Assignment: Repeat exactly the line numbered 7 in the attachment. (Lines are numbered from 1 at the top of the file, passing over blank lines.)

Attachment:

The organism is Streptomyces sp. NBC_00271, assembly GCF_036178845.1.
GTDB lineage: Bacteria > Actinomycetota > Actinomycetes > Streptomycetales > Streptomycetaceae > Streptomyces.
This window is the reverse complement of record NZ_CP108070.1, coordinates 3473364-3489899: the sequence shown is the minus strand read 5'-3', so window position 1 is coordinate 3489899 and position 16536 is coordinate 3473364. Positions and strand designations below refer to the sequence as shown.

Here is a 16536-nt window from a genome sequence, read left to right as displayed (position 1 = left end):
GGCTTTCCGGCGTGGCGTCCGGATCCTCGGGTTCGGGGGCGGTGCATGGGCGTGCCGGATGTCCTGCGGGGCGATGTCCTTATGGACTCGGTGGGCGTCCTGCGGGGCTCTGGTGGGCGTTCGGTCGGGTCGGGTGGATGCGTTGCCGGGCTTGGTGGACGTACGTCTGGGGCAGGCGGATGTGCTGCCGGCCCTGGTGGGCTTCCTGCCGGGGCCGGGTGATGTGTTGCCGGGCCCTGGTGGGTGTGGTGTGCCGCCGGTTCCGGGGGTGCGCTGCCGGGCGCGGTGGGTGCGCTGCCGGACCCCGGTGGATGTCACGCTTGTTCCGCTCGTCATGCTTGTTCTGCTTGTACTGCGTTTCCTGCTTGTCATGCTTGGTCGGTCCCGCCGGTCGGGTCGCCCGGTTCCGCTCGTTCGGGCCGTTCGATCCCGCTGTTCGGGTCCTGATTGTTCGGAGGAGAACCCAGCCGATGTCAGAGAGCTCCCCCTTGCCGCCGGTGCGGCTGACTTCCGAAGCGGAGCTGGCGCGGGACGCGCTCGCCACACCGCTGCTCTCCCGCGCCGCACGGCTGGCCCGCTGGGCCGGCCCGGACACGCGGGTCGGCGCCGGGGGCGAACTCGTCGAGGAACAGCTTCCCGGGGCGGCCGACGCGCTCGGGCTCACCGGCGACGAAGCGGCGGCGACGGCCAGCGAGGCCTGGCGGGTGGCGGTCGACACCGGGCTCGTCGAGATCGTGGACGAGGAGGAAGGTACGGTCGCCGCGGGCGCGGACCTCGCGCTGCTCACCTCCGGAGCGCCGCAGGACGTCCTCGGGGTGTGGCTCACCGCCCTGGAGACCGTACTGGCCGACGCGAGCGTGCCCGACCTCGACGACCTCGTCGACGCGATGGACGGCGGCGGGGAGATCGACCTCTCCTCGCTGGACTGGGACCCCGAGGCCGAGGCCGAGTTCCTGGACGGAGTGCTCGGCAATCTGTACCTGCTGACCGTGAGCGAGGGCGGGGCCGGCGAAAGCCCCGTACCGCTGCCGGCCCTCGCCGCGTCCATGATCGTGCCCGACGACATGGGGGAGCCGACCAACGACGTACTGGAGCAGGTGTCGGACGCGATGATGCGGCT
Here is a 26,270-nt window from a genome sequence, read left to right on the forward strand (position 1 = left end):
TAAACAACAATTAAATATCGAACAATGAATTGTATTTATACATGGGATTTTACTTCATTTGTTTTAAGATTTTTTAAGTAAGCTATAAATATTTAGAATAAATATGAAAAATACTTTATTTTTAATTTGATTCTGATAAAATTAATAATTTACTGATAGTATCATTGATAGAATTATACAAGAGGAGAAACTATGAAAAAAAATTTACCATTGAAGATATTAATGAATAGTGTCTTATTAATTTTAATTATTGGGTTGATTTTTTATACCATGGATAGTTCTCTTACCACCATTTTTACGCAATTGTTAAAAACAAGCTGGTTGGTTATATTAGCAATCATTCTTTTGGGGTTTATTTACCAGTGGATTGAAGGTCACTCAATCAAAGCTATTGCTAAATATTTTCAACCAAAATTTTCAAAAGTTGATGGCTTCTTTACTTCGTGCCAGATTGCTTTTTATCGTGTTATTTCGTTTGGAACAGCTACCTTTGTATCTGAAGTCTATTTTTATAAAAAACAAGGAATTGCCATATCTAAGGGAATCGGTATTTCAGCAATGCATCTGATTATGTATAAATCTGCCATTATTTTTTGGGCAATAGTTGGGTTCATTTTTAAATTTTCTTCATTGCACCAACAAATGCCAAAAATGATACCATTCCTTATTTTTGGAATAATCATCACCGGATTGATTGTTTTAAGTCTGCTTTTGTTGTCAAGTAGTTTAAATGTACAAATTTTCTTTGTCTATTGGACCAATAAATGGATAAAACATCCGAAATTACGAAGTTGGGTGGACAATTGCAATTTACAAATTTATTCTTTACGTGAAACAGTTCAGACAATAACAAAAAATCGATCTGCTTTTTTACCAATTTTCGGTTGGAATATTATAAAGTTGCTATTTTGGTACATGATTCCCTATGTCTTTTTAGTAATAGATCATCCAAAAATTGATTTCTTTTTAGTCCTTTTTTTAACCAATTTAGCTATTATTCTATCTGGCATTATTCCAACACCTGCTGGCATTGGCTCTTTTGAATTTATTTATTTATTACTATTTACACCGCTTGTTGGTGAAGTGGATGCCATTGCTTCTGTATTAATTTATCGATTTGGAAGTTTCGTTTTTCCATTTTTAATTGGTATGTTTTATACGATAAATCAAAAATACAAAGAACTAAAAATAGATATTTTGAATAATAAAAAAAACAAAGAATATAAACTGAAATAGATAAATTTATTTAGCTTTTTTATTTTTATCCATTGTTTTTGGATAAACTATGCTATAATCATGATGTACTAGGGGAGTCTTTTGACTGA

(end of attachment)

TAAACAACAATTAAATATCGAACAATGAATTGTATTTATACATGGGATTTTACTTCATTTGTTTTAAGATTTTTTAAGTAAGCTATAAATATTTAGAATAAATATGAAAAATACTTTATTTTTAATTTGATTCTGATAAAATTAATAATTTACTGATAGTATCATTGATAGAATTATACAAGAGGAGAAACTATGAAAAAAAATTTACCATTGAAGATATTAATGAATAGTGTCTTATTAATTTTAATTATTGGGTTGATTTTTTATACCATGGATAGTTCTCTTACCACCATTTTTACGCAATTGTTAAAAACAAGCTGGTTGGTTATATTAGCAATCATTCTTTTGGGGTTTATTTACCAGTGGATTGAAGGTCACTCAATCAAAGCTATTGCTAAATATTTTCAACCAAAATTTTCAAAAGTTGATGGCTTCTTTACTTCGTGCCAGATTGCTTTTTATCGTGTTATTTCGTTTGGAACAGCTACCTTTGTATCTGAAGTCTATTTTTATAAAAAACAAGGAATTGCCATATCTAAGGGAATCGGTATTTCAGCAATGCATCTGATTATGTATAAATCTGCCATTATTTTTTGGGCAATAGTTGGGTTCATTTTTAAATTTTCTTCATTGCACCAACAAATGCCAAAAATGATACCATTCCTTATTTTTGGAATAATCATCACCGGATTGATTGTTTTAAGTCTGCTTTTGTTGTCAAGTAGTTTAAATGTACAAATTTTCTTTGTCTATTGGACCAATAAATGGATAAAACATCCGAAATTACGAAGTTGGGTGGACAATTGCAATTTACAAATTTATTCTTTACGTGAAACAGTTCAGACAATAACAAAAAATCGATCTGCTTTTTTACCAATTTTCGGTTGGAATATTATAAAGTTGCTATTTTGGTACATGATTCCCTATGTCTTTTTAGTAATAGATCATCCAAAAATTGATTTCTTTTTAGTCCTTTTTTTAACCAATTTAGCTATTATTCTATCTGGCATTATTCCAACACCTGCTGGCATTGGCTCTTTTGAATTTATTTATTTATTACTATTTACACCGCTTGTTGGTGAAGTGGATGCCATTGCTTCTGTATTAATTTATCGATTTGGAAGTTTCGTTTTTCCATTTTTAATTGGTATGTTTTATACGATAAATCAAAAATACAAAGAACTAAAAATAGATATTTTGAATAATAAAAAAAACAAAGAATATAAACTGAAATAGATAAATTTATTTAGCTTTTTTATTTTTATCCATTGTTTTTGGATAAACTATGCTATAATCATGATGTACTAGGGGAGTCTTTTGACTGA